Historically, biopsy has not been used to diagnose TGCTs because surgery was the only treatment option; however, with the advent of a systemic treatment, Abraham said a synovial biopsy may be helpful. “With the introduction of systemic therapies for TGCT into the market, it becomes very important to know what we’re treating before we begin medical treatment,” he said, noting that he and his colleagues recently conducted a study and found image-guided synovial biopsy to be safe and effective for establishing a definitive diagnosis of synovial lesions before surgery or other interventions.2

The investigators performed, 54 imageguided biopsies, 36 using computed tomography (CT) and 18 using ultrasonography (US).2 Synovial tissue was obtained in 89% of cases (n = 48), with CT-guided biopsies having a positive yield of 86% and US-guided biopsies having a positive yield of 94%. In 30 cases, surgical pathology was obtained, and the image-guided biopsy concordance was 90%. Of the patients taken for synovectomy, biopsy concordance of suspected neoplastic lesions was 100%. In cases of suspected neoplasm, the concordance between imageguided biopsy and surgical pathology was 96%. No complications were reported.2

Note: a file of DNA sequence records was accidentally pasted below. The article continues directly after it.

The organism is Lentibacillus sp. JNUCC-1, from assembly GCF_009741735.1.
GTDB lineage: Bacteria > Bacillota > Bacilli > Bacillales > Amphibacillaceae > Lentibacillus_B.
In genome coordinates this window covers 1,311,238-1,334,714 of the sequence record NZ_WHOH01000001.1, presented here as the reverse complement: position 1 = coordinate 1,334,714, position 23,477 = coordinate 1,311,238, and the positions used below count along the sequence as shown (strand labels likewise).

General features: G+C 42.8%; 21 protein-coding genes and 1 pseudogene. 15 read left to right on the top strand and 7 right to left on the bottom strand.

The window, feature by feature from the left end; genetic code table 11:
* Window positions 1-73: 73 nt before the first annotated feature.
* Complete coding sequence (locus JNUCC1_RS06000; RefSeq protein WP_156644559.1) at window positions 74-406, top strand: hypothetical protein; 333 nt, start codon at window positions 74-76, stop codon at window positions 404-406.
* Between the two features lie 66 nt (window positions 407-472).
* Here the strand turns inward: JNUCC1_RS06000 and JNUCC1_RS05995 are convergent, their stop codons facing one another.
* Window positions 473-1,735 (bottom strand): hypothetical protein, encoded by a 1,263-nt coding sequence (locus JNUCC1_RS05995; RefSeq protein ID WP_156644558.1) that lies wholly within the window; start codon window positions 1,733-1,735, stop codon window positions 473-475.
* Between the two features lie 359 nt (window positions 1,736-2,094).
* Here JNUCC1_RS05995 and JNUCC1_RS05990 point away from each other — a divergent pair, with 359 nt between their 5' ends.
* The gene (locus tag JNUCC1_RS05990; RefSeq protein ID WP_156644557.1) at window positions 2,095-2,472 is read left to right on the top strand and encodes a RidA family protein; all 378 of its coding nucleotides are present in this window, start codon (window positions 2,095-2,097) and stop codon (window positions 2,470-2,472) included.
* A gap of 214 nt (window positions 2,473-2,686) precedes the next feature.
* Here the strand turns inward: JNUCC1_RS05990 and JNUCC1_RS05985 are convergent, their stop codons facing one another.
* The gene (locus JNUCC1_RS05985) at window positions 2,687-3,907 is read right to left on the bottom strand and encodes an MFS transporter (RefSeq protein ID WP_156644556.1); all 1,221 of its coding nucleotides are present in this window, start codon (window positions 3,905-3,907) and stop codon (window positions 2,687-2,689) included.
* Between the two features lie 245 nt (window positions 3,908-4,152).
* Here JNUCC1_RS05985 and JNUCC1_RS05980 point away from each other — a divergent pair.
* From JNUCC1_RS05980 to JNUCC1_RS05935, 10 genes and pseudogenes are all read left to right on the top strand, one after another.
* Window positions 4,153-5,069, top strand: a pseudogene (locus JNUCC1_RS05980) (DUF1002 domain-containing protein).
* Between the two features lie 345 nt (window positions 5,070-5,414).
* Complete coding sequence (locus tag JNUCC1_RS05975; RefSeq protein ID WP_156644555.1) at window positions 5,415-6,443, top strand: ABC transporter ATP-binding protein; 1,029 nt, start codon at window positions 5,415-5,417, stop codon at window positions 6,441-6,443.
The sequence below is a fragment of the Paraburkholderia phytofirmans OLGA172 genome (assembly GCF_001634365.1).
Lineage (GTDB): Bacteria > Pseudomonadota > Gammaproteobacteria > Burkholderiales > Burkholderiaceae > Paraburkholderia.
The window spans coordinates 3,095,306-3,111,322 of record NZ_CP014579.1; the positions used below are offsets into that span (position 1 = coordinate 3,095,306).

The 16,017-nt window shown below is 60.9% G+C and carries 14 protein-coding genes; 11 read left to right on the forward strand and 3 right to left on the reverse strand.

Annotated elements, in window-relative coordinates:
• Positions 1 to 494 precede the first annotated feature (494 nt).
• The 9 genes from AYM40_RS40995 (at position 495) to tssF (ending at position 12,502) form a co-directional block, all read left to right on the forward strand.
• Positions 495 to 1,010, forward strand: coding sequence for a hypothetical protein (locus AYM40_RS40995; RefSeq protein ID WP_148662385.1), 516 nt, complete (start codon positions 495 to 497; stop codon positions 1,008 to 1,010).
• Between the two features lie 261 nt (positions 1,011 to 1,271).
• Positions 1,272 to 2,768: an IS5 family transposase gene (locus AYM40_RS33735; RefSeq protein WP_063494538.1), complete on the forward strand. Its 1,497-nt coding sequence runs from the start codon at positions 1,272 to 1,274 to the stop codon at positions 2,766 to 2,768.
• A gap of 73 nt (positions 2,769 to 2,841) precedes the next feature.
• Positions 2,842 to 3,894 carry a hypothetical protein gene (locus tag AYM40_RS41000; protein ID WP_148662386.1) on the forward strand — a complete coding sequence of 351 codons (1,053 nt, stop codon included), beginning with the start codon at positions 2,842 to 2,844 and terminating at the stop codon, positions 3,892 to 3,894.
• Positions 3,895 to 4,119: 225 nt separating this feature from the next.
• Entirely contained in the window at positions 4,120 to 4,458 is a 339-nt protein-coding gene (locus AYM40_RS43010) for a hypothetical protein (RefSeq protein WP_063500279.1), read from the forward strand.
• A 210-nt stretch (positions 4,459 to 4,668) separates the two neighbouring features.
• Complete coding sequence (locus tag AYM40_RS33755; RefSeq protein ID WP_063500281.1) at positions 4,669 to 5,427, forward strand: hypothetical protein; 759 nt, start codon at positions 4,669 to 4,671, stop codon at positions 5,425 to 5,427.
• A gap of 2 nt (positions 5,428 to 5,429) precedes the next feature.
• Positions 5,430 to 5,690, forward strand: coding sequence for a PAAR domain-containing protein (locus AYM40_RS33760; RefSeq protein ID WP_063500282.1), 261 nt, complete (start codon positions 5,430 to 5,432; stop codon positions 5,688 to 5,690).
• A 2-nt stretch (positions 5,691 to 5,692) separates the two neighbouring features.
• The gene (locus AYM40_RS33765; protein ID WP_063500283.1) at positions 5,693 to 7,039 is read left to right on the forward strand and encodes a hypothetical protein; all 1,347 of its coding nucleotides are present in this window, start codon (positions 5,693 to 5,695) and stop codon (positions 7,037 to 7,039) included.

Surgical Management of TGCT

“Because of the relatively benign and localized nature of the tumor, surgery has been and will remain the mainstay of therapy,” Patel said.

The panelists noted that to optimally plan surgery, it is essential to know the extent of the TGCT because that will determine the approach. “I usually have the radiologist point out all the areas of disease that I need to address surgically. The goal of surgery is to remove all the diseased synovium,” Abraham said. “We do want a gross total resection. Everything we can see, we would like to get rid of.”

However, Abraham noted, it is often not realistic to remove all disease. “In the knee, for instance, we can probably remove around 85% of the synovium or 90% of the synovium with open surgical techniques. In some of the other joints, it may be less than that. The hip can be particularly difficult because addressing the entire synovium means using a surgical dislocation, which has the potential of being a morbid procedure,” he said.